Rerun: 41. Stuckey’s–Home of Pee Breaks and Pecan Logs

1 May

Stuckey's, Coffee County, Tennessee by naslrogues

Hey y’all! I’m at the beginning of Dixie Expedition 2013, wherein I’ll be visiting seven states in 30 days. Whee! After a visit with family over the weekend, I took to the road yesterday landing in Tallahassee, FL, on my way to Jeckyll Island, GA for The Southern C Summit.

During my travels, I’ll be visiting some places I’ve never seen (Savannah, Charleston) and reconnecting with some old haunts along the way. I thought it might be fun to share some of my previous posts with updated commentary. Here goes:

Every road trip I ever suffered through as a child included at least one stop at Stuckey’s. Which was often the highlight of the whole ordeal. How to describe Stuckey’s to the uninitiated? Hmm…a gas station, restaurant, souvenir shop, ice cream parlor, and candy store all in one. Kind of a low-rent version of Disneyland, sans rides, dorky hats, and teenagers sweltering in Disney character costumes.

Anybody who’s ever been to Stuckey’s knows I’m building it up way too much, but y’all have to admit that to a road-weary kid, Stuckey’s is pretty awesome. Except for the bathrooms. I don’t think I’ve ever seen a clean bathroom in a Stuckey’s. But, hey, look! There’s a figurine made out of a clam shell! A rubber alligator! Peanut brittle!

What I remember most about Stuckey’s is that they used to sell their own brand of melt-in-your-mouth peppermint balls. I remember this because I’ve spent the rest of my life (so far) trying to find a decent substitute. If y’all know of any, please let me know.

My sister and I never left Stuckey’s without new “Yes and Know” books in hand. These were filled with trivia questions or word games, and you revealed the “invisibly printed” answers with a “magic pen.” As I got older (or perhaps my eyesight improved), I realized you could read the “invisibly printed” answers without the use of the “magic pen” AKA yellow highlighter. However, until I Googled them just now, some thirty-odd years later, I didn’t catch anything odd about the tagline “Hours and hours of by-yourself enjoyment.” Hmm.

My mom always had to have a box of sesame sticks (which were WAY exotic back in the day) and the ever-popular Pecan Log. This is not as gross as it sounds, but almost. I don’t remember anything my dad enjoyed about Stuckey’s other than getting the hell out of there and back on the road. Of course, we didn’t often get to-go drinks because a pit stop was to “empty” not “fill up.”

Anytime I happen to be on a road trip in the South, I can never pass up a Stuckey’s. They’re harder to find these days, but if you’re on the road from Jackson, MS to Memphis, there’s one in Vaiden. Last time I checked.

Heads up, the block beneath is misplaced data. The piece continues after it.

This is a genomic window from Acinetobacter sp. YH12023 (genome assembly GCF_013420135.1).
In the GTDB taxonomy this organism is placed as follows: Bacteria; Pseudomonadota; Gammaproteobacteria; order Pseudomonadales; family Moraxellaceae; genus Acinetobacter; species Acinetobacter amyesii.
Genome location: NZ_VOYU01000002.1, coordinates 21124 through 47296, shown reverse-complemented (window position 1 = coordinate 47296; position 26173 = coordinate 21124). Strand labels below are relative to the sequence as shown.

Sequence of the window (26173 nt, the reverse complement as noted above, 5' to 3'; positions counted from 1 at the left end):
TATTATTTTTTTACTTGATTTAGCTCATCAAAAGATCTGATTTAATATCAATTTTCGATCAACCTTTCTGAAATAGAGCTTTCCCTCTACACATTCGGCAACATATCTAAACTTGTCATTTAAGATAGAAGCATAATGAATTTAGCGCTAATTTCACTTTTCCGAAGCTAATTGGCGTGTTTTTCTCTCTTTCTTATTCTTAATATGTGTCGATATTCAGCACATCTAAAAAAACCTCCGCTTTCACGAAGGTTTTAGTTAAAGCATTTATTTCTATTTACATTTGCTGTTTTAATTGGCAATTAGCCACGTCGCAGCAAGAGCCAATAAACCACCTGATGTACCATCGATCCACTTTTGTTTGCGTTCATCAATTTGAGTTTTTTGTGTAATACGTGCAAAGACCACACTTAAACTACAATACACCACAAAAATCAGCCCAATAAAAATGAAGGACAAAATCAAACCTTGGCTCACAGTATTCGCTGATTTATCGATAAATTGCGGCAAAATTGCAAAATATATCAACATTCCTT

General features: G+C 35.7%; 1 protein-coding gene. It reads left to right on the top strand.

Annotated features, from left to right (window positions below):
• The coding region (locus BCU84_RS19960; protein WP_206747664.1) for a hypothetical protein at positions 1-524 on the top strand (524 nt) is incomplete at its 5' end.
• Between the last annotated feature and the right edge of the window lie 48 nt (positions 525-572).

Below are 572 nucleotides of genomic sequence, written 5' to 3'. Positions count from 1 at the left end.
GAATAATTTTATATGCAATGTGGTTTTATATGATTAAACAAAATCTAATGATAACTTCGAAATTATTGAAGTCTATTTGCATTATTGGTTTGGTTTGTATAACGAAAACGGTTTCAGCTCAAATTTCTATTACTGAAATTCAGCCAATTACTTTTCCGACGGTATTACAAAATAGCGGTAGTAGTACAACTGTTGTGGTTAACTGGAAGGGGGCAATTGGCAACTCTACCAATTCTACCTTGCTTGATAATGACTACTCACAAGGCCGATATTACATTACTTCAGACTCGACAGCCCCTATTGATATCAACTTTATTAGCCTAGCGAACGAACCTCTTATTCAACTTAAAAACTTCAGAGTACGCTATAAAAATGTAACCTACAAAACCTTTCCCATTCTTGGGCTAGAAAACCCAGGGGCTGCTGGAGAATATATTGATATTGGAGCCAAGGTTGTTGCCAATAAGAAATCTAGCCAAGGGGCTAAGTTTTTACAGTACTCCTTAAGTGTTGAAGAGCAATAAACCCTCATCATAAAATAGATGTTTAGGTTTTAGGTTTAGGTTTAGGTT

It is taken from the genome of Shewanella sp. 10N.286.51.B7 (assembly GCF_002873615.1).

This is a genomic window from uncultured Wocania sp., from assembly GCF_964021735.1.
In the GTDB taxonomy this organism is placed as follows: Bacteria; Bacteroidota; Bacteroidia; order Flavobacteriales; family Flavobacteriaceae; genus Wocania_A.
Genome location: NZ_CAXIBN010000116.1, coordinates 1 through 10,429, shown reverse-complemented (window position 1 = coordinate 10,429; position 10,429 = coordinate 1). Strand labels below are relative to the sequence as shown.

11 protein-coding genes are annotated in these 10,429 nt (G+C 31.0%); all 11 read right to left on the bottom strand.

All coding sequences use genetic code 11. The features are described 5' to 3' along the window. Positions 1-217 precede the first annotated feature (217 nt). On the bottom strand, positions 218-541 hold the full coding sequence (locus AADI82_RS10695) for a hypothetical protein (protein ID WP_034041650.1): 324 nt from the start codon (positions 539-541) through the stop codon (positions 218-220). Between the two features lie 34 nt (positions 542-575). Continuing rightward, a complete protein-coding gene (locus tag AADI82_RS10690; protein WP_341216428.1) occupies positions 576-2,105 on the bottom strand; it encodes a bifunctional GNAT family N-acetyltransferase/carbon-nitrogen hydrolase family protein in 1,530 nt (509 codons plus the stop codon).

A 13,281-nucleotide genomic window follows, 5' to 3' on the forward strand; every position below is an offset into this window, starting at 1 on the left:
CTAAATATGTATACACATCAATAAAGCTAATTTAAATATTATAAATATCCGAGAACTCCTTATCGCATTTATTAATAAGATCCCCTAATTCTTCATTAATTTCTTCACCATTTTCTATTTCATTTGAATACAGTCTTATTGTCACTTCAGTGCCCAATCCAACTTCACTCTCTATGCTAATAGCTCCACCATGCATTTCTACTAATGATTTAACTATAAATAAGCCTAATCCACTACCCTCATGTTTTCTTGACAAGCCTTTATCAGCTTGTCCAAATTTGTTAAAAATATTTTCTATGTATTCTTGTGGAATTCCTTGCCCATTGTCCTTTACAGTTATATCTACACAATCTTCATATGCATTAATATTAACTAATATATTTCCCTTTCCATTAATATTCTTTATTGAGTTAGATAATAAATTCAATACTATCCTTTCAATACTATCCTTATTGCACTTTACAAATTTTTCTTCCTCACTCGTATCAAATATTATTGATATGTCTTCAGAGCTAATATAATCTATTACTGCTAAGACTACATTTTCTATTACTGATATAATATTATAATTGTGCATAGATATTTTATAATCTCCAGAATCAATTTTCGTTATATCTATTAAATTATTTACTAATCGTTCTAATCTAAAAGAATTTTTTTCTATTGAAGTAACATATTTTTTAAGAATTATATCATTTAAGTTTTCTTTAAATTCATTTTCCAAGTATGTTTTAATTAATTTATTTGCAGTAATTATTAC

Alas, while they do still sell a bunch of Stuckey’s brand food-like substances, the peppermint balls are long gone. However, I’m happy to report that the bathrooms are just as nasty as ever.

What do y’all remember about Stuckey’s?

Update: I’ve been informed that the Stuckey’s in Vaiden has long since closed, but I stopped at the one in Hattiesburg, MS, yesterday and it hasn’t changed a bit (nasty bathrooms and all). Snapped a couple of pics for y’all. Also, I bought a package of pecan divinity, but haven’t worked up the nerve to eat it yet. Something tells me it will not live up to its name…

Classic Stuckey's literature.

Classic Stuckey’s literature.

All manner of pecan candy.

All manner of pecan candy.

128. Krystal–It’s Hip to be Square.

10 Apr

2926707617_c888f07a59_mWhen White Castle burgers made their debut on grocery store shelves a couple of decades back, this Mississippi girl was perplexed. The label said “White Castle” but I’d always known the wee burgers by another name, Krystal. These so-called White Castles featured the same sliver of meat sandwiched between a spongy square bun, complete with the diced onions and dill pickle slices.

White Castle and Krystal. Separated at birth?

White Castle and Krystal. Separated at birth?

Imagine my surprise when I learned that Krystal–a Southern staple since 1932–was a late-blooming imitator of America’s first fast-food burger chain. Apparently, everybody in the Northeast grew up eating White Castles, while those in the South ate Krystals. (I believe folks on the West coast learned about square hamburgers toward the end of the 20th century when they started appearing on appetizer menus as “sliders.” I should mention that this unfortunate name also originated at White Castle.)